Monday, July 14, 2014

Asbestos, mesothelioma, and rose-colored glasses

This post is dedicated to my friend, Lorraine Jamrom, who lost her battle against mesothelioma at the tender age of 52. Her daughter, Bobbie, is a longtime member of the Green Grandma community.

Image courtesy of the Mesothelioma Cancer Alliance.

Asbestos has been in the news recently due to the recent Capitol Building scare. It seems that, during asbestos removal (abatement) from the building, there was a potential release. So, what's the big deal and why is it a threat to those working in the building?

When I bought my house in 1991, I knew it had an asbestos roof that would eventually have to be replaced. After serving the house well for nearly 50 years, the time came for us to get a new roof. What we didn't understand was how much of a hassle that was going to be. It seems you can't just remove an asbestos roof and toss it in a dumpster. Nope. The guys working on the roof had to wear special protective uniforms and then the material, including their uniforms, had to be buried in a special place in Clinton, PA with folks from the government observing. Yeah, it was that big of a deal. 

The asbestos roof in and of itself was not a problem. But once asbestos is broken up and the particles are released into the air, there is a huge problem. People exposed to these particles are at a risk for a life-threatening cancer called mesothelioma. Even if those airborne particles land on someone's clothing, others can be affected through second-hand asbestos exposure by simply touching the clothing. While men are four times more likely to be diagnosed with mesothelioma than women, more and more women are becoming victims through second-hand exposure. U.S. veterans are especially vulnerable, accounting for nearly one-third of the cases throughout the country. 

Image courtesy of the Mesothelioma Cancer Alliance.

The thing is, symptoms may not even appear until 30 to 60 years after the initial exposure. That fact is a bit scary to me because, as I wrote about in an earlier post, I grew up two blocks away from an asbestos plant in Manheim, PA. My mother worked in the office and other family members worked in the plant itself. Some succumbed to what we called, "asbestosis," a lung cancer that killed them. 

My best friend and I spent countless hours playing in the creek that ran alongside the asbestos plant. We grew up breathing the asbestos-tainted air. While we're both fine now, it does make me wonder what is ahead.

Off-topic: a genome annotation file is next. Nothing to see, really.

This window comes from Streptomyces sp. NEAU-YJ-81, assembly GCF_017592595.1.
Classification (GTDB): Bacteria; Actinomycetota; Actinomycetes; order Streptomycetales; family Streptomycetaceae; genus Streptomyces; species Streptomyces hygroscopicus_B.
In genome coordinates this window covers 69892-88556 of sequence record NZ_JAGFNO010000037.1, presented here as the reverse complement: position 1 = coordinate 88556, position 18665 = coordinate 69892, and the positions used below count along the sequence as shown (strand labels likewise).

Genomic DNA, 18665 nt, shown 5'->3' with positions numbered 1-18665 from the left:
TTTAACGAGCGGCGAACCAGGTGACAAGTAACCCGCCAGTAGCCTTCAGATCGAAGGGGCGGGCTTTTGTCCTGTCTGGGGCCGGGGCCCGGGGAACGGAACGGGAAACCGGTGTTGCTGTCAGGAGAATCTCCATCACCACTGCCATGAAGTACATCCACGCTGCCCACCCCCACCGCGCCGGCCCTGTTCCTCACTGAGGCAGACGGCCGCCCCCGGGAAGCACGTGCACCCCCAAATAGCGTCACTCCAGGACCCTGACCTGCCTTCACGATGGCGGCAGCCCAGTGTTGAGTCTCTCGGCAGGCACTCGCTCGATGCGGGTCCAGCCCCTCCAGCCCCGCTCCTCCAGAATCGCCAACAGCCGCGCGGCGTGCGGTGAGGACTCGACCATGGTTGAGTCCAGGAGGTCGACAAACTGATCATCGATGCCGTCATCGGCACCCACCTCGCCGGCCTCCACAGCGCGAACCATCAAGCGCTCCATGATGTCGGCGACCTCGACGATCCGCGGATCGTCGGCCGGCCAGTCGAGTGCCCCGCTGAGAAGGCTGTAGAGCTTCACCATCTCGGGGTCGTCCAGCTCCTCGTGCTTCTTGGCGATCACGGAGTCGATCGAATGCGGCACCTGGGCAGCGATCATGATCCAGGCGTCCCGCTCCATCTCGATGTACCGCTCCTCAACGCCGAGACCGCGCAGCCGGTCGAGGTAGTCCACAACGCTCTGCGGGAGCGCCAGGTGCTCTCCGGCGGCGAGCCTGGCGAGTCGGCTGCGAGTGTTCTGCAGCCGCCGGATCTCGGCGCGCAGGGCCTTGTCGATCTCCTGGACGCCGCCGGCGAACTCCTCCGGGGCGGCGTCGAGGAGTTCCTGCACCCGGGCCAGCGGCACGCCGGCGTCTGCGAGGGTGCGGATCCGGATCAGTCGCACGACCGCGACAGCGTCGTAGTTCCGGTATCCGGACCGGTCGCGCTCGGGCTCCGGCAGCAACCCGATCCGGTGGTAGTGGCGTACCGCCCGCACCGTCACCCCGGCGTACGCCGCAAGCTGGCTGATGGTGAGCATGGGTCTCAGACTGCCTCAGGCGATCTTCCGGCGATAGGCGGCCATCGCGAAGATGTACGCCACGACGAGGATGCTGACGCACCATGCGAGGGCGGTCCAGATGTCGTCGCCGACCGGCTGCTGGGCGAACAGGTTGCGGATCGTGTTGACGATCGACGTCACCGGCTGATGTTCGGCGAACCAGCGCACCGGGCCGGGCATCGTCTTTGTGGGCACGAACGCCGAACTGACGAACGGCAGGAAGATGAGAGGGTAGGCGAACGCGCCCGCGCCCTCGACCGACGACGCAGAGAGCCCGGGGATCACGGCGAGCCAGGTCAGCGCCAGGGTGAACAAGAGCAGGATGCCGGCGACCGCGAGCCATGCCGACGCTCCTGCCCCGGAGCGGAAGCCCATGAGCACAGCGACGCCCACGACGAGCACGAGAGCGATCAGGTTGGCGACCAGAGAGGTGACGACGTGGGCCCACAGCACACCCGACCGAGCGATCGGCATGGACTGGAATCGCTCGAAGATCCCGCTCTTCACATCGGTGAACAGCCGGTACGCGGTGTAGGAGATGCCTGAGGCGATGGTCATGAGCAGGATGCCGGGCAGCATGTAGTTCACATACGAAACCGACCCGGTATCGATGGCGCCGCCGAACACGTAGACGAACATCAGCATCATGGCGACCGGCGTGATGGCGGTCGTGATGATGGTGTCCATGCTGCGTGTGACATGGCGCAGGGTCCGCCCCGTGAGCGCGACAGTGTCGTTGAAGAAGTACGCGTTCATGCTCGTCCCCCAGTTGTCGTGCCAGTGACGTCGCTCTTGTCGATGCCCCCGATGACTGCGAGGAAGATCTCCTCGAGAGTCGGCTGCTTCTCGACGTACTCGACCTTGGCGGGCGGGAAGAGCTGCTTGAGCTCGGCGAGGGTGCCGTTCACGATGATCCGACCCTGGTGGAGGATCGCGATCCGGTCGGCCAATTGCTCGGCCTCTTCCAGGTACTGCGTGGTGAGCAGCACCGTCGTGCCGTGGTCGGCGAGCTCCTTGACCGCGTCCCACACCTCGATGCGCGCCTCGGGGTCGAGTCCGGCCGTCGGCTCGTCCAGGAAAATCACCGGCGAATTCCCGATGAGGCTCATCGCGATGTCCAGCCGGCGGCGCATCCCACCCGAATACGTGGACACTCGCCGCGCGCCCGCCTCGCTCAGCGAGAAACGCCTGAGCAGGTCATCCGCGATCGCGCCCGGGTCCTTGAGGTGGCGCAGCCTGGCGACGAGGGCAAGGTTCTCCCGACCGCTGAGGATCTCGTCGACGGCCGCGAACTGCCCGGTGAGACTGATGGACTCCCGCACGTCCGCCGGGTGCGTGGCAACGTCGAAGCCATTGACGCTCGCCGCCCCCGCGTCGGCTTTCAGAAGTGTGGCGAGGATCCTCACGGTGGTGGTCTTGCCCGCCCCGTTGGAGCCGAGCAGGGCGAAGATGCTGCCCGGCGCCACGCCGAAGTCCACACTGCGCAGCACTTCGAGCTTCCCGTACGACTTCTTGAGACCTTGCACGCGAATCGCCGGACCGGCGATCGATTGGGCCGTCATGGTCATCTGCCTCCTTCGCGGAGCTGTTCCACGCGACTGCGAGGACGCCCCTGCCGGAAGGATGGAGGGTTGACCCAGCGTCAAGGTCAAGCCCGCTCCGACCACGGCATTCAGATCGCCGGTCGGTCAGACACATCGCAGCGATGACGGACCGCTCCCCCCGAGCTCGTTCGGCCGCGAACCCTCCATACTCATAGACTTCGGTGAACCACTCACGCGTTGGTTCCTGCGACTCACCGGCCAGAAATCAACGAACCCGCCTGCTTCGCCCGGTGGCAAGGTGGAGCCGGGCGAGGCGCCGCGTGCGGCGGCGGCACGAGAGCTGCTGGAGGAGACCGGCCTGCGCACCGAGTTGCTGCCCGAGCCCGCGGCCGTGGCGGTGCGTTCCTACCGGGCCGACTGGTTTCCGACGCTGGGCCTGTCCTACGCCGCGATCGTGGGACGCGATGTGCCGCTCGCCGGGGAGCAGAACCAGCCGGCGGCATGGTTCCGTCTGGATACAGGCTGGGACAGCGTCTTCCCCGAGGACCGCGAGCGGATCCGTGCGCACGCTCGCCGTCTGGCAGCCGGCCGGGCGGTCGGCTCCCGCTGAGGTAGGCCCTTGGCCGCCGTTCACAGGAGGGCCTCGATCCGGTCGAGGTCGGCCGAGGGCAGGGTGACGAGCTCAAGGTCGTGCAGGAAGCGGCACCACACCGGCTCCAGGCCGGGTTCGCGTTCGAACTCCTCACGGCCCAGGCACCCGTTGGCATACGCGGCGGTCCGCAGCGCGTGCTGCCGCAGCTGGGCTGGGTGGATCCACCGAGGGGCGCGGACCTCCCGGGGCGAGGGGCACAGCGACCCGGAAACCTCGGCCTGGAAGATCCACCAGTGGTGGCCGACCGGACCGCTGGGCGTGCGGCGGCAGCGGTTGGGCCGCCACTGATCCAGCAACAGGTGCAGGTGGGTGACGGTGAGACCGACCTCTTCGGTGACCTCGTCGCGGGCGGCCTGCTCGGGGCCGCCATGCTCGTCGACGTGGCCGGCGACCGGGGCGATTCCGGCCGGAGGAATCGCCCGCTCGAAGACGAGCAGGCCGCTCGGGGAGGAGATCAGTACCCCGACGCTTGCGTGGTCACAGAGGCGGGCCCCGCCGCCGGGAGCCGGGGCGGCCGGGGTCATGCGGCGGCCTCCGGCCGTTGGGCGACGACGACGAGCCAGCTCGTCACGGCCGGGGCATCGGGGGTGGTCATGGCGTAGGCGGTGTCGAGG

Asbestos poses the greatest risk when it becomes worn or damaged, causing the fibers to flake off and become airborne. It can be found in many older homes, schools, factories, commercial buildings, and apparently, the Capitol Building in Washington, DC.

The fact is that no amount of asbestos exposure is safe. None. And mesothelioma disguises itself as a whole slew of other respiratory ailments, so it's often undiagnosed until it is too late. Nearly 3,000 people are diagnosed with this deadly cancer annually and are given an average of 10 months to live. Ten months! And yet, asbestos is still not banned in the U.S. Why?

Image courtesy of the Mesothelioma Cancer Alliance.

During the month of July, concerned people like me are trying to get the word out and raise awareness of this deadly, yet preventable, disease. Won't you help us by sharing this post? Pin it. Tweet it. FB it.

The Mesothelioma Cancer Alliance website has tons of valuable information about asbestos and what exposure can mean for you and your family. Ignorance is not bliss, my friends. But there is hope. It's that very hope that carried Heather Von St. James from a grim prognosis of 15 months, to that of being a mesothelioma survivor eight years later! Hear about this brave woman's battle by watching the YouTube video below. Heather and her husband, Cameron, have a message of hope and they want everyone to not only hear it, but to embrace it.

"Don't take a death sentence as a diagnosis. There is hope."  ~ Heather Von St. James

So watch the video and then tell me, had you ever heard of mesothelioma before? If so, why? Has mesothelioma affected someone you love? Let's spread the word, folks. And the word is HOPE.

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